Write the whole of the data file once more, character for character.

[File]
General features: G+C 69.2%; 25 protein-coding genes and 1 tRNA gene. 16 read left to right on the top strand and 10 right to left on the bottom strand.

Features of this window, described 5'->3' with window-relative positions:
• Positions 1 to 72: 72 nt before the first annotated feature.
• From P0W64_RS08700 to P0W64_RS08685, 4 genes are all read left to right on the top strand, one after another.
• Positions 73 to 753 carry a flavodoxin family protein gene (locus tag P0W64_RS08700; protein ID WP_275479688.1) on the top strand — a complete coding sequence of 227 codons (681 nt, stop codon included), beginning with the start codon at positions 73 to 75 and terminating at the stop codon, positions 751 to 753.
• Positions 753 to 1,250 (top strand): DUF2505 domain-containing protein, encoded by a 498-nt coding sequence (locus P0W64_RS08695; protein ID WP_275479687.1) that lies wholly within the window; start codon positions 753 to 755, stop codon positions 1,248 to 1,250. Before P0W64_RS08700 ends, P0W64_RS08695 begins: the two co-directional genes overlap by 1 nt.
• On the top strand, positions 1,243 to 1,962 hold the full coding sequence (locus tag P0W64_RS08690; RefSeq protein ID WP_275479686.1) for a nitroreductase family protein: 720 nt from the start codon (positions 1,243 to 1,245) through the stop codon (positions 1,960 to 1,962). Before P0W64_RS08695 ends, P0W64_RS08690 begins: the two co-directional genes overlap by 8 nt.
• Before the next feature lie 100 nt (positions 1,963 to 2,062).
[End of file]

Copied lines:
General features: G+C 69.2%; 25 protein-coding genes and 1 tRNA gene. 16 read left to right on the top strand and 10 right to left on the bottom strand.

Features of this window, described 5'->3' with window-relative positions:
• Positions 1 to 72: 72 nt before the first annotated feature.
• From P0W64_RS08700 to P0W64_RS08685, 4 genes are all read left to right on the top strand, one after another.
• Positions 73 to 753 carry a flavodoxin family protein gene (locus tag P0W64_RS08700; protein ID WP_275479688.1) on the top strand — a complete coding sequence of 227 codons (681 nt, stop codon included), beginning with the start codon at positions 73 to 75 and terminating at the stop codon, positions 751 to 753.
• Positions 753 to 1,250 (top strand): DUF2505 domain-containing protein, encoded by a 498-nt coding sequence (locus P0W64_RS08695; protein ID WP_275479687.1) that lies wholly within the window; start codon positions 753 to 755, stop codon positions 1,248 to 1,250. Before P0W64_RS08700 ends, P0W64_RS08695 begins: the two co-directional genes overlap by 1 nt.
• On the top strand, positions 1,243 to 1,962 hold the full coding sequence (locus tag P0W64_RS08690; RefSeq protein ID WP_275479686.1) for a nitroreductase family protein: 720 nt from the start codon (positions 1,243 to 1,245) through the stop codon (positions 1,960 to 1,962). Before P0W64_RS08695 ends, P0W64_RS08690 begins: the two co-directional genes overlap by 8 nt.
• Before the next feature lie 100 nt (positions 1,963 to 2,062).